Sunlite Science and Technology

Pioneering LED Illumination
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PostPosted: June 23rd, 2012, 9:50 am 

Joined: February 13th, 2011, 12:32 am
Posts: 82
I am having trouble with the UV-365 LED Twin Light you sent me. It does not exhibit a fluorescence when using test paint samples under this light it does not exhibit any florescence as tested before. Can I return these lamps to you and get a refund as they are completely useless for this application. Please forward a postal address.

If it will not work, you can return it. I am sure our 365nm UV lamps are emitting 365nm, at high current it may shift to 375nm. So before you return it, could you please do me a favor and check the three-position switch on the back of the Twin light base, you would need position III for full power. There are two dimming switches on the front. I am curious what UV light you have used for your previous testing. It will help us to find out why that had worked, and our did not.

Follow-up Question
Yes I am sorry I will have to return it. I'm getting a better result shining my Inova X5 UV handheld torch on the samples. It could be a power thing, I had it on the third setting already. Also I notice your light has a green light rather than a blue/purple tint which could be effecting my results?

Inova X5 UV is 395nm. I am sure of it, ~395nm has blue/purple tint. ~365nm has green tint. We make both wavelengths and measure the wavelength and power out of the front.
Inova X5 UV uses 5 5mm UV LEDs, the power is less than our Slim UV395 Penlight, which is output power 140mW. our 8W UV-395nm is 300mW. Here is the link to Slim UV-395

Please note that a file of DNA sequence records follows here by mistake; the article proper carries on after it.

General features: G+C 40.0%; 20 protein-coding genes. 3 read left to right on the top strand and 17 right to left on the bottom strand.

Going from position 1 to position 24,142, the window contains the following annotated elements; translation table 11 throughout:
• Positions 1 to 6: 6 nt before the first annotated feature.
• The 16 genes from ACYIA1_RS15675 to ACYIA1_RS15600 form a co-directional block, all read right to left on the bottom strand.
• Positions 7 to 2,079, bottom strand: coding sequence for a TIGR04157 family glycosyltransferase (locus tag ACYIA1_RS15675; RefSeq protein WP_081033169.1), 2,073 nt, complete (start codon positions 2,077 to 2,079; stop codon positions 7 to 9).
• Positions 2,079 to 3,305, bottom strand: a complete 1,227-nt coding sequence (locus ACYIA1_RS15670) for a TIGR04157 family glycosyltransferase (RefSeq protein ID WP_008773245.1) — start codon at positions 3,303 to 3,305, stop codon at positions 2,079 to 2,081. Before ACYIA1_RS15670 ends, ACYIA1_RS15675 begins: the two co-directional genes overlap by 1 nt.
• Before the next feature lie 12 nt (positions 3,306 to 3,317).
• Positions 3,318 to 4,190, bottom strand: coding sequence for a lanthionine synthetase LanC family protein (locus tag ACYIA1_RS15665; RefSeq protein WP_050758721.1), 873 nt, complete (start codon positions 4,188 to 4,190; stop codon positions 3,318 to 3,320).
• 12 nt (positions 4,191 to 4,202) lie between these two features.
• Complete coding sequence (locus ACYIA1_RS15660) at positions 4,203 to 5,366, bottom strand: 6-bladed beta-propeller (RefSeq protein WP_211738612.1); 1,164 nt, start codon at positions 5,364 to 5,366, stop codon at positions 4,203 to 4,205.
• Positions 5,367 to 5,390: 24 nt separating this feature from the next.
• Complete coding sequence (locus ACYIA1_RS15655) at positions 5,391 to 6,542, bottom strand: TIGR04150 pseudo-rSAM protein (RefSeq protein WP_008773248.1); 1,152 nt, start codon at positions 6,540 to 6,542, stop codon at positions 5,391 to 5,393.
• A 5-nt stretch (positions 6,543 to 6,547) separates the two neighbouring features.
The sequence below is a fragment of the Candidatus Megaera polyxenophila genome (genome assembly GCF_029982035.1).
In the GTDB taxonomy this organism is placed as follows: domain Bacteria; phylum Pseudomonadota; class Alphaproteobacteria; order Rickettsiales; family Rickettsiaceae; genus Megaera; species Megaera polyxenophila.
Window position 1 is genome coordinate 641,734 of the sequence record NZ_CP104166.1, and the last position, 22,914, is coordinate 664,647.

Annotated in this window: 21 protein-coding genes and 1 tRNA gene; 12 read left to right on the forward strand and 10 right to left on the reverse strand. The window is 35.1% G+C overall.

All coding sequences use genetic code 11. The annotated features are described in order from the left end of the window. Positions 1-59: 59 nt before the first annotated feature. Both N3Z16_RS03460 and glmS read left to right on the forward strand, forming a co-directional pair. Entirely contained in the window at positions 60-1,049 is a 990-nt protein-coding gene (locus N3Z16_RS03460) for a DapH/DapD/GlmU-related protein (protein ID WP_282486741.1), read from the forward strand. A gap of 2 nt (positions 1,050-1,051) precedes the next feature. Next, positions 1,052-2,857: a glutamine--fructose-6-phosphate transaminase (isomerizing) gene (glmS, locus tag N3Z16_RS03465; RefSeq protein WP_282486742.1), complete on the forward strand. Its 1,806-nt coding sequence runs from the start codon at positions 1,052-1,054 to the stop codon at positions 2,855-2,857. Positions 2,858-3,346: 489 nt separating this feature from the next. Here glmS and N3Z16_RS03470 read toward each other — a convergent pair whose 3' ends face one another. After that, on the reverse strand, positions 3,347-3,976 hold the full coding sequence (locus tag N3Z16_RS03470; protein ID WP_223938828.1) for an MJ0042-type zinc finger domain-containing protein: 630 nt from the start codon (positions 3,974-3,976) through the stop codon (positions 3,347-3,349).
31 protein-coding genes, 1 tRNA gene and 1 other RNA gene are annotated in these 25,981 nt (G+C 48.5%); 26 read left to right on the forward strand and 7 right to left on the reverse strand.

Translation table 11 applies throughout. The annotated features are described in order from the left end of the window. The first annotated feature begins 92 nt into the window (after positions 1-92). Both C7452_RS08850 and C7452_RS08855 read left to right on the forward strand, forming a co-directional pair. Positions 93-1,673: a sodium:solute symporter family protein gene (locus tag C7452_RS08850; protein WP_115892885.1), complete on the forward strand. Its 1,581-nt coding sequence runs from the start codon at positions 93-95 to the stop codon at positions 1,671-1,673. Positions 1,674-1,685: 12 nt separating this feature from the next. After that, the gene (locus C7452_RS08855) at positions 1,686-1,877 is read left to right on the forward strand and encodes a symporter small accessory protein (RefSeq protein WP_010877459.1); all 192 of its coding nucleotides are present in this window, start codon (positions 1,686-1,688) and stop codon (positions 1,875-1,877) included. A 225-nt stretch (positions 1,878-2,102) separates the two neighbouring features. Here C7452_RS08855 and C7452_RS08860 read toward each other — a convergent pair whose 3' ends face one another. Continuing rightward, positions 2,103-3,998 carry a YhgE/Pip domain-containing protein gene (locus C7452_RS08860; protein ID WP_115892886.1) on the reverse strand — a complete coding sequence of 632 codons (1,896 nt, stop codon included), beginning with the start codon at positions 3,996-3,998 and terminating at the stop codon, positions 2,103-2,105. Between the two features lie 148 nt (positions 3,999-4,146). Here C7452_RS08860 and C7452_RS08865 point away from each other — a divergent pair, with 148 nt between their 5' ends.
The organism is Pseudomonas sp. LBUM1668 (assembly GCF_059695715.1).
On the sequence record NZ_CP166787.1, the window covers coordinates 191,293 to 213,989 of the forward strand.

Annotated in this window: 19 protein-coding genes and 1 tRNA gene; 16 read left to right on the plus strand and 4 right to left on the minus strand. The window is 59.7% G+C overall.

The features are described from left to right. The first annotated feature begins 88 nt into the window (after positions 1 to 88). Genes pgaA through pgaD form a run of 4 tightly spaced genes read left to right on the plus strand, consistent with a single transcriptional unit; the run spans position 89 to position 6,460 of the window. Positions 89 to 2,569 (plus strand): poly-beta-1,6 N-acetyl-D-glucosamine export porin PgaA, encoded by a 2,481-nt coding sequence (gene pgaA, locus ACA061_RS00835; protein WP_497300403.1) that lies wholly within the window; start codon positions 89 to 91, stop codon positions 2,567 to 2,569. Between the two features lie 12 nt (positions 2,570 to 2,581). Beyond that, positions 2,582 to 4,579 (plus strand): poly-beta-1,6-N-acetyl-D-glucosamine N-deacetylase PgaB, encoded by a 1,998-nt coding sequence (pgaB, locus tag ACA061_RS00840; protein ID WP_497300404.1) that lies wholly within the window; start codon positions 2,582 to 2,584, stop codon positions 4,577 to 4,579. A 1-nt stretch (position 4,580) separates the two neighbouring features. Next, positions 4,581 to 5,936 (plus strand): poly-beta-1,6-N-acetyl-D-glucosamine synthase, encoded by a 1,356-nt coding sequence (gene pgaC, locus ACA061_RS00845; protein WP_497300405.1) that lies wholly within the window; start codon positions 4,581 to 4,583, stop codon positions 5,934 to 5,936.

Apparently, your application needs a 395nm UV LED. May I ask what is the application?

One of our customer originally purchased a 365nm 8W UV for checking fossil sample, because that was the wavelength recommended. When he tested the sample with both of UV LED light, he found he needs the 395nm UV LED. The reason he was recommended for a 365nm UV light was because traditional black light emit UVA (315nm-400nm), it peaks at 365nm (the third figure). This light also contains enough 395nm wavelength that can be actually absorbed by the fluorescing material to emit visible light. Our 365nm UV LED has almost 0% of 395nm wavelength. I am wondering whether your case is similar. I

Follow-up Question

Thanks very much for the information. It may be similar to the example you gave. I am looking at cross-sections from paintings through a microscope and use the UV light to see fluorescence of oil paint and varnishes used in the paint layers.

For the sake of speed would it be possible for you to send the 395 lights to attach to the stand I have and then I can return the 365nm heads and on receipt you can refund the difference. Or shall I return the whole system. I am keen to get this working as soon as possible so if you could let me know today that would be great.

Yes, we can send you the 395nm LEDs first.

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